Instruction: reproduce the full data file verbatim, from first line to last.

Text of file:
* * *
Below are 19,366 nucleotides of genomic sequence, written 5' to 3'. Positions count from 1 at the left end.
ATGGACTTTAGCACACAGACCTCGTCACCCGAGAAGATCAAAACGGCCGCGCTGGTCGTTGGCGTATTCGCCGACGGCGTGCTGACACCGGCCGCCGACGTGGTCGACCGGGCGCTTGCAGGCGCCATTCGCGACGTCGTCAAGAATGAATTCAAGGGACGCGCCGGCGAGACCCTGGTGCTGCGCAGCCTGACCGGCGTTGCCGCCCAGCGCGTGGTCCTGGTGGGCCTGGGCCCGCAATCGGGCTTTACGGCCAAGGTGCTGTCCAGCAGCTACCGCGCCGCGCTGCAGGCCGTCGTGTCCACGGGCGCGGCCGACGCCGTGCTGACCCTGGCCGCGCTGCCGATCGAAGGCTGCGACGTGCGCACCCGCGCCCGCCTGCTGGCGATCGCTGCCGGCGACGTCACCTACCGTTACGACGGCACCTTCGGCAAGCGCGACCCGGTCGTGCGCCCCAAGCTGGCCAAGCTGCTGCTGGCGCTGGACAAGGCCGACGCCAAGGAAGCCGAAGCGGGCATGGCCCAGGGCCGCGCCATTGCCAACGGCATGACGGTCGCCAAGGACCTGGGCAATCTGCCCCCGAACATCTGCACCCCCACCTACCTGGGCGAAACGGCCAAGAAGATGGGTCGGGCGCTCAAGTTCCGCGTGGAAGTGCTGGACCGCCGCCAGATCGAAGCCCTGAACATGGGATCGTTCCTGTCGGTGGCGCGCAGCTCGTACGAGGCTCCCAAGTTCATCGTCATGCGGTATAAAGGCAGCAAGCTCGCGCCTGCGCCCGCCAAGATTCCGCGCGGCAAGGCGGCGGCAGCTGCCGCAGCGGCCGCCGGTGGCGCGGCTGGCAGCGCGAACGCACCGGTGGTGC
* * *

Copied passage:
Below are 19,366 nucleotides of genomic sequence, written 5' to 3'. Positions count from 1 at the left end.
ATGGACTTTAGCACACAGACCTCGTCACCCGAGAAGATCAAAACGGCCGCGCTGGTCGTTGGCGTATTCGCCGACGGCGTGCTGACACCGGCCGCCGACGTGGTCGACCGGGCGCTTGCAGGCGCCATTCGCGACGTCGTCAAGAATGAATTCAAGGGACGCGCCGGCGAGACCCTGGTGCTGCGCAGCCTGACCGGCGTTGCCGCCCAGCGCGTGGTCCTGGTGGGCCTGGGCCCGCAATCGGGCTTTACGGCCAAGGTGCTGTCCAGCAGCTACCGCGCCGCGCTGCAGGCCGTCGTGTCCACGGGCGCGGCCGACGCCGTGCTGACCCTGGCCGCGCTGCCGATCGAAGGCTGCGACGTGCGCACCCGCGCCCGCCTGCTGGCGATCGCTGCCGGCGACGTCACCTACCGTTACGACGGCACCTTCGGCAAGCGCGACCCGGTCGTGCGCCCCAAGCTGGCCAAGCTGCTGCTGGCGCTGGACAAGGCCGACGCCAAGGAAGCCGAAGCGGGCATGGCCCAGGGCCGCGCCATTGCCAACGGCATGACGGTCGCCAAGGACCTGGGCAATCTGCCCCCGAACATCTGCACCCCCACCTACCTGGGCGAAACGGCCAAGAAGATGGGTCGGGCGCTCAAGTTCCGCGTGGAAGTGCTGGACCGCCGCCAGATCGAAGCCCTGAACATGGGATCGTTCCTGTCGGTGGCGCGCAGCTCGTACGAGGCTCCCAAGTTCATCGTCATGCGGTATAAAGGCAGCAAGCTCGCGCCTGCGCCCGCCAAGATTCCGCGCGGCAAGGCGGCGGCAGCTGCCGCAGCGGCCGCCGGTGGCGCGGCTGGCAGCGCGAACGCACCGGTGGTGC